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a genus of ferns of the family Pteridiaceae. They are herbaceous perennial plants with a creeping, branched root-stock. The solitary fronds are leathery, twice and thrice pinnate, and on long, thick stalks; they are often pubescent beneath. The sporangia are covered by the curled leaf margins.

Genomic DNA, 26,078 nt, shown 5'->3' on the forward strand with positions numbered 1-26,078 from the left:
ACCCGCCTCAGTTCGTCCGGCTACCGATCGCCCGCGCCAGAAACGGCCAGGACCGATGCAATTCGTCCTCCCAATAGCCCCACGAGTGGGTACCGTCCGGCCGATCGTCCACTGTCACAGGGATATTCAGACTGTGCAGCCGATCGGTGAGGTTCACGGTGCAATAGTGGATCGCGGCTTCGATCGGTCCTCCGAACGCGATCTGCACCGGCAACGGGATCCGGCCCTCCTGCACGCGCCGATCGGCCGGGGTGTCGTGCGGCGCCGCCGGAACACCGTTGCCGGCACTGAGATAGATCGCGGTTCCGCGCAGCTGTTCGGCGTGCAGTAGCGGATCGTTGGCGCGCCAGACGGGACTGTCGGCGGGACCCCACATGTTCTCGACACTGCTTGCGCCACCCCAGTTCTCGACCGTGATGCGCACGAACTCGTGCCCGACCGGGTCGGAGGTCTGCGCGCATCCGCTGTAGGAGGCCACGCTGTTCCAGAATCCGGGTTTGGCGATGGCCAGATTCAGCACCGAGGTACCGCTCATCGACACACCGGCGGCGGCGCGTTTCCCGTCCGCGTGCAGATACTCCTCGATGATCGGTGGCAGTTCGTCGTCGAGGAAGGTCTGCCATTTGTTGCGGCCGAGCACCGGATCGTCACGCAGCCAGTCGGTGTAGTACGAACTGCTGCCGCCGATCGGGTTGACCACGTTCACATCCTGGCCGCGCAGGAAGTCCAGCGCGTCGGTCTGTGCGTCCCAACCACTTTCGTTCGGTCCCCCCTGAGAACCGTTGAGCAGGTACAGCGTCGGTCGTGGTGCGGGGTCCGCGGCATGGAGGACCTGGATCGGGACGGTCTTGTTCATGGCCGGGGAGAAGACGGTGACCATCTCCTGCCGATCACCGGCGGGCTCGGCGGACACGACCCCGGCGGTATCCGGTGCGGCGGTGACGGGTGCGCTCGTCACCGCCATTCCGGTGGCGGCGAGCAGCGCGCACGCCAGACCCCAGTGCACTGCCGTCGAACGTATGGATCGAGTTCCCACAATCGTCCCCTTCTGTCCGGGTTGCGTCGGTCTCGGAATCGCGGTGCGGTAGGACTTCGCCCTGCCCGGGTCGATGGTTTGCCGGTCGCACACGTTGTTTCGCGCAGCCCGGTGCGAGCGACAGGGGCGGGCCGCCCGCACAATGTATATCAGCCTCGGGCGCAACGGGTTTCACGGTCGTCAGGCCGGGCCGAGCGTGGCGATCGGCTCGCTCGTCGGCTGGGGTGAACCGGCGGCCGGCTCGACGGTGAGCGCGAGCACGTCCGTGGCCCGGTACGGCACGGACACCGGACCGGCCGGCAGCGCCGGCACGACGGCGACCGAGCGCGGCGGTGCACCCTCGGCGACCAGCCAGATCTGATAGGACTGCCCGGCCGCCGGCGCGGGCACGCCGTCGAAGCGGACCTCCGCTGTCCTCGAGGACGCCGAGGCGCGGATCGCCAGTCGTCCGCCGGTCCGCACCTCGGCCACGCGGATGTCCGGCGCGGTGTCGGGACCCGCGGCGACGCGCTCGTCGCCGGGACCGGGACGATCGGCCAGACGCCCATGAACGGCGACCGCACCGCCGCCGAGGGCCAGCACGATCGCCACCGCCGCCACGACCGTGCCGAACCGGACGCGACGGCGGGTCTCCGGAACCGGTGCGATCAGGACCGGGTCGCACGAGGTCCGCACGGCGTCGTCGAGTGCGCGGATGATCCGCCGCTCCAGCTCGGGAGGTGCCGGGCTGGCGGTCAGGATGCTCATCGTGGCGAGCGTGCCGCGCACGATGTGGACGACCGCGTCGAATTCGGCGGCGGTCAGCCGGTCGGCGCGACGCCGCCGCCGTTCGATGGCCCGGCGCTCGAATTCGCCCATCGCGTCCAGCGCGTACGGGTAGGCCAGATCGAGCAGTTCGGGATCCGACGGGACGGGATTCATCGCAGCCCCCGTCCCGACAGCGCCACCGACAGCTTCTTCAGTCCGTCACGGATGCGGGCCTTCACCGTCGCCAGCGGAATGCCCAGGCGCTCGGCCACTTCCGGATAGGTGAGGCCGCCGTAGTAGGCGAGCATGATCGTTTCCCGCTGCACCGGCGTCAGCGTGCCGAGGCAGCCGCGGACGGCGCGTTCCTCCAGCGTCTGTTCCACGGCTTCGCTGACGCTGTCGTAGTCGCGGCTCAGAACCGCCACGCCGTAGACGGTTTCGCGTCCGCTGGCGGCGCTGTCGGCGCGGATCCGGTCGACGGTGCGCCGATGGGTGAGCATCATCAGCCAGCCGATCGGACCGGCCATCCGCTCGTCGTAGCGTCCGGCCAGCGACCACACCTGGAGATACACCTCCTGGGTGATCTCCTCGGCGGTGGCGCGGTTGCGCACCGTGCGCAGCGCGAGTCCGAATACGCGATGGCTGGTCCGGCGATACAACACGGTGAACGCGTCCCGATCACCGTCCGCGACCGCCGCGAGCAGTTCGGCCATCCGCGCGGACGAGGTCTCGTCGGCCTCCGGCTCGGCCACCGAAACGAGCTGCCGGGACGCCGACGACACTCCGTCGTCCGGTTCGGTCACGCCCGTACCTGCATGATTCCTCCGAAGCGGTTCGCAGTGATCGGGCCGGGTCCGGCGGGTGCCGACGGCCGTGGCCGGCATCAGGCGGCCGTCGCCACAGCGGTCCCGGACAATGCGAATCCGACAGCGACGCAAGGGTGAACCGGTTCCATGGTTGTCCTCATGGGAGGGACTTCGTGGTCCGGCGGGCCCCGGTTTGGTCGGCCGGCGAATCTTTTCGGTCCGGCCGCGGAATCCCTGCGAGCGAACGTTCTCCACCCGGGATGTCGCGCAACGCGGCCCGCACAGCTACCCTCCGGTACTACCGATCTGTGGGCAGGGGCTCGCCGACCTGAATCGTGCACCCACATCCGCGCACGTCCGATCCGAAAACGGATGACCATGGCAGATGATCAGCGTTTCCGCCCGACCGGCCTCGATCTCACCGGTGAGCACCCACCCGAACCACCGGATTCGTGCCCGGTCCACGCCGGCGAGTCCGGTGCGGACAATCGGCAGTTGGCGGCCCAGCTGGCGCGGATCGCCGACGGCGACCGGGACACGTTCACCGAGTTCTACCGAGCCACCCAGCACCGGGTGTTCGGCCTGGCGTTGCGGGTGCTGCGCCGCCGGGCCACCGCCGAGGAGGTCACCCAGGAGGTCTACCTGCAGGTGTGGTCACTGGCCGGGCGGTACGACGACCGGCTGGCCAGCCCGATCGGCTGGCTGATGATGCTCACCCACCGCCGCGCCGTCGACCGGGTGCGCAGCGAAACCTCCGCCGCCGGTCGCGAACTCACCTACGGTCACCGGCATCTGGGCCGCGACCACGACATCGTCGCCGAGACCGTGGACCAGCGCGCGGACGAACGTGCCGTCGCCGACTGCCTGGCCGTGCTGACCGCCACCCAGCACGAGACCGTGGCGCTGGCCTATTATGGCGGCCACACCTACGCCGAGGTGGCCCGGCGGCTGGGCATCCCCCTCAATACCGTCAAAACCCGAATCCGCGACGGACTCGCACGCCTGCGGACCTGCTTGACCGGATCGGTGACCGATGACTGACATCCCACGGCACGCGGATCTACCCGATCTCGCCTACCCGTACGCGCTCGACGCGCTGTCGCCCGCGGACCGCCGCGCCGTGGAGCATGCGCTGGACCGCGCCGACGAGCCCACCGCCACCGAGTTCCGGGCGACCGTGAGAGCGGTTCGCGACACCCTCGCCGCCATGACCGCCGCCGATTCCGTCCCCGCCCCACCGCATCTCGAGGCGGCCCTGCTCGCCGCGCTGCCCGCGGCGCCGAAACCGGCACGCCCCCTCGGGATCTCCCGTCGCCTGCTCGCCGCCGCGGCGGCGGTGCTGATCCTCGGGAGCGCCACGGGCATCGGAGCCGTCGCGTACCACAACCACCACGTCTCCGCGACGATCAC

There are two species of Pteridium. The common brake, or bracken (P. aquilinum), is distributed almost throughout the world, in coniferous and mixed forests. It forms a thick cover on felled trees and is encountered on mountains (Carpathians, Caucasus). P. tauricum, a liana with reddish pubescence on the underside, grows in the foothills and in the lower mountain zone of the Crimea and the Caucasus. The young leaves are sometimes used as food. The starch-rich rootstocks are eaten by livestock; they are poisonous to cattle and horses.